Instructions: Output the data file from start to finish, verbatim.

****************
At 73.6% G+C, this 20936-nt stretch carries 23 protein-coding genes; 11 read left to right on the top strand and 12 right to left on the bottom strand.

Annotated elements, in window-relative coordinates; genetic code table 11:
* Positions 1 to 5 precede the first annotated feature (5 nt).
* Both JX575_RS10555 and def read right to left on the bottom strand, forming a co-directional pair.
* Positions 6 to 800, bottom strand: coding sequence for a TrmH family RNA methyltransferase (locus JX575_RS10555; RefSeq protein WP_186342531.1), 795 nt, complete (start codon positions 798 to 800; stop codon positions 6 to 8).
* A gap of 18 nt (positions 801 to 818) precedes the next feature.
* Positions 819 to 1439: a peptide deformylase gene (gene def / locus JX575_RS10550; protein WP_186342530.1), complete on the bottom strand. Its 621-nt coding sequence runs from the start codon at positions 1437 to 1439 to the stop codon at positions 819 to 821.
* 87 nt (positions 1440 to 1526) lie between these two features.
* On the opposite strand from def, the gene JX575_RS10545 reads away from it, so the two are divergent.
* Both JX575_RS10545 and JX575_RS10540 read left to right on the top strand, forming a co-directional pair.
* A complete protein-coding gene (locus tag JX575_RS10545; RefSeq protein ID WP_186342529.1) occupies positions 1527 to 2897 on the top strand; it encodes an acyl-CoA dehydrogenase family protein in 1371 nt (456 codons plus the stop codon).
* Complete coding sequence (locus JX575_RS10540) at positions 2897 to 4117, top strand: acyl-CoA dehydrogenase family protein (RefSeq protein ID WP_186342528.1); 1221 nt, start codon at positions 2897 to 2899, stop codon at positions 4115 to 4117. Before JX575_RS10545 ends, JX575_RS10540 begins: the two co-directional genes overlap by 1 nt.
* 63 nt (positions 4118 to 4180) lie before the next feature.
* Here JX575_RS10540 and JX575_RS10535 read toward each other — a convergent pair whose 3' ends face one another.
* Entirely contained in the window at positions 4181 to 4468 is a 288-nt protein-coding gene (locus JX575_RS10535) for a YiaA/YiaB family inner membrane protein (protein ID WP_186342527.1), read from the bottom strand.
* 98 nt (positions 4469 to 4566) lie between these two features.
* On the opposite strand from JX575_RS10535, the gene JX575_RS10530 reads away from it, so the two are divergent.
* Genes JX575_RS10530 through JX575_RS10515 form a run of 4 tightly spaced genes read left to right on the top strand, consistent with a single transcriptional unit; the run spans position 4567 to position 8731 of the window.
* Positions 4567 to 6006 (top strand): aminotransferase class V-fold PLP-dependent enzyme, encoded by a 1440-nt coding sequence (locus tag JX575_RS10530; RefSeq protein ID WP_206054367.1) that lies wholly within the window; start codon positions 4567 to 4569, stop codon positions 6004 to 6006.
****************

At 73.6% G+C, this 20936-nt stretch carries 23 protein-coding genes; 11 read left to right on the top strand and 12 right to left on the bottom strand.

Annotated elements, in window-relative coordinates; genetic code table 11:
* Positions 1 to 5 precede the first annotated feature (5 nt).
* Both JX575_RS10555 and def read right to left on the bottom strand, forming a co-directional pair.
* Positions 6 to 800, bottom strand: coding sequence for a TrmH family RNA methyltransferase (locus JX575_RS10555; RefSeq protein WP_186342531.1), 795 nt, complete (start codon positions 798 to 800; stop codon positions 6 to 8).
* A gap of 18 nt (positions 801 to 818) precedes the next feature.
* Positions 819 to 1439: a peptide deformylase gene (gene def / locus JX575_RS10550; protein WP_186342530.1), complete on the bottom strand. Its 621-nt coding sequence runs from the start codon at positions 1437 to 1439 to the stop codon at positions 819 to 821.
* 87 nt (positions 1440 to 1526) lie between these two features.
* On the opposite strand from def, the gene JX575_RS10545 reads away from it, so the two are divergent.
* Both JX575_RS10545 and JX575_RS10540 read left to right on the top strand, forming a co-directional pair.
* A complete protein-coding gene (locus tag JX575_RS10545; RefSeq protein ID WP_186342529.1) occupies positions 1527 to 2897 on the top strand; it encodes an acyl-CoA dehydrogenase family protein in 1371 nt (456 codons plus the stop codon).
* Complete coding sequence (locus JX575_RS10540) at positions 2897 to 4117, top strand: acyl-CoA dehydrogenase family protein (RefSeq protein ID WP_186342528.1); 1221 nt, start codon at positions 2897 to 2899, stop codon at positions 4115 to 4117. Before JX575_RS10545 ends, JX575_RS10540 begins: the two co-directional genes overlap by 1 nt.
* 63 nt (positions 4118 to 4180) lie before the next feature.
* Here JX575_RS10540 and JX575_RS10535 read toward each other — a convergent pair whose 3' ends face one another.
* Entirely contained in the window at positions 4181 to 4468 is a 288-nt protein-coding gene (locus JX575_RS10535) for a YiaA/YiaB family inner membrane protein (protein ID WP_186342527.1), read from the bottom strand.
* 98 nt (positions 4469 to 4566) lie between these two features.
* On the opposite strand from JX575_RS10535, the gene JX575_RS10530 reads away from it, so the two are divergent.
* Genes JX575_RS10530 through JX575_RS10515 form a run of 4 tightly spaced genes read left to right on the top strand, consistent with a single transcriptional unit; the run spans position 4567 to position 8731 of the window.
* Positions 4567 to 6006 (top strand): aminotransferase class V-fold PLP-dependent enzyme, encoded by a 1440-nt coding sequence (locus tag JX575_RS10530; RefSeq protein ID WP_206054367.1) that lies wholly within the window; start codon positions 4567 to 4569, stop codon positions 6004 to 6006.